Red Gold Tomato Takedown
at Green Door Gourmet
Chefs Night Off Presents: Red Gold Tomato Takedown on Sunday, July 15 from 3 - 6 p.m. at the beautiful Green Door Gourmet, the Red Gold Tomato Takedown will bring
In 1991, Niki Taylor, a 15-year-old Florida native with a megawatt smile and girl-next-door beauty, walked in her first runway show. Her theatrical, structured-latex silhouette pressed down the Thierry Mugler runway in Paris, alongside models who came to define an industry. Emblematic of an entire generation, the “’90s Supermodel” transcended fashion and performed as both muse and successful entrepreneur. Niki Taylor was one of them.
Today, 42 and one of the most accomplished models of all time, she sits at Pinewood Social, a black tea in front of her, 26 years removed from her first American Vogue cover. There’s an all-American charm about the supermodel, one that’s fully at home in Nashville. Taylor began modeling at 14 and made her first million before most teenagers learn geometry. She became the first spokes-model under 18 to sign a contract with Cover Girl cosmetics and has been on more than 300 major magazine covers. Yet, her charm is one that’s quintessentially humble and soft, one that declares none of these things are her biggest accomplishments in life. No, that would be her children—twins Jake and Hunter (22), Ciel (8), and Rex (5). Along with her husband, former NASCAR driver Burney Lamar, and their two youngest, Taylor calls Franklin home.
“There’s something about the country, about the South,” she says. “I get off that airplane after coming back from New York, and I just—I’m here, I’m home. Everyone’s demeanor, everything changes when you step off the plane in Nashville.”
This year marks major anniversaries for nine iconic establishments in Music City. And, because it’s also a milestone year for Taylor, who is celebrating her 15th year calling Nashville home, she partnered with each institution to honor them through art, in a photography exhibit that’s currently on display in the Nashville International Airport and at the Visitor Center at Bridgestone Arena. Photographed by her longtime manager, Jean Renard, Taylor modeled at the Schermerhorn Symphony Center (10th anniversary), Ryman Auditorium (125th), RCA Studio B (60th), Country Music Hall of Fame (50th), Nashville Songwriters Association International (50th), Tin Pan South (25th), Bluebird Cafe (35th), Music City Walk of Fame (10th), and with the Nashville Symphony (70th).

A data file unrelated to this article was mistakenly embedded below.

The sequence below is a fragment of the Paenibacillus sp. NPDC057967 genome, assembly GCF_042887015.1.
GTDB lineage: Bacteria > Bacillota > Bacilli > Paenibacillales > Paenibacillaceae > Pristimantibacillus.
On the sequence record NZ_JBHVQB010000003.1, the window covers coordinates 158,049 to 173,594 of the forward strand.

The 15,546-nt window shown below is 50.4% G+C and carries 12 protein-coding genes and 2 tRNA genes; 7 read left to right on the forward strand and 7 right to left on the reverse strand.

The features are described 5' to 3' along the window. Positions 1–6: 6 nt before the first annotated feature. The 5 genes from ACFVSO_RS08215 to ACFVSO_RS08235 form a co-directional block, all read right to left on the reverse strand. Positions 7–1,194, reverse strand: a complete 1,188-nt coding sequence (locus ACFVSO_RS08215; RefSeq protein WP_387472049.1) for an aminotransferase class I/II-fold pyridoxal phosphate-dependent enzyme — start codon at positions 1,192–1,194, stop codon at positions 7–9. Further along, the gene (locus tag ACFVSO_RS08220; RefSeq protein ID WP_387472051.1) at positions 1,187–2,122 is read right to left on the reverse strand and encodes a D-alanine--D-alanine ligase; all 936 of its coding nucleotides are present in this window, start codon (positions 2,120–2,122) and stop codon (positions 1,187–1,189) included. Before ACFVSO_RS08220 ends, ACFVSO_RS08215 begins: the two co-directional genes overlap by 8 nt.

“We definitely wanted to bring a high-fashion element because it’s me, and I’m not a country music star,” Taylor says. The Ryman, at which she was photographed in a plunging black Leanne Marshall gown next to Johnny Cash’s legendary Guild guitar, was a special moment for her. “My family and I, we’ve seen so many great shows there. I’ve always wanted to see where the artists get ready before the show and go behind a stage that legends have sung on. I couldn’t help smiling; I kept saying, ‘Somebody pinch me.’”
When you speak with Taylor, about these accomplishments, about her life, her sweet voice carries confident notes of both perseverance and humility. It’s clear that she was simply born with a force to succeed, even through the setbacks. In 1995, a few months after the birth of her twin sons, Taylor's sister, Krissy, died of a heart condition at the age of 17. Six years later, in 2001, an almost-fatal car crash placed Taylor in critical condition, needing more than 100 units of blood over a three-month period to survive—it’s one reason she’s extensively involved with the American Red Cross.
“I’m no different than anyone else, and everyone has their obstacles and tragedies to go through. It’s so amazing to be on this side of it, and it’s made me a stronger person.”
As she revisits a semi-normal pace of travel and modeling, her life at home continues to ground her—she runs every morning with her dog, a black lab rescue named Uncle Buck, and keeps her health a priority.
In September, she watched her daughter, Ciel, walk in a Sherri Hill fashion show during New York Fashion Week. Moving forward, she’ll continue to navigate a modeling industry that has transformed since the heyday of the ’90s supermodel—many campaigns today focus on social-media following instead of portfolios. But Taylor is in the business of selling products, and she’s good at it—$785 million has been spent in advertising campaigns that feature her image. She’ll flourish through it all, in Nashville or New York, because of the support system she’s created and because, more importantly, it’s not her features or social influence that make for beauty. It’s personality.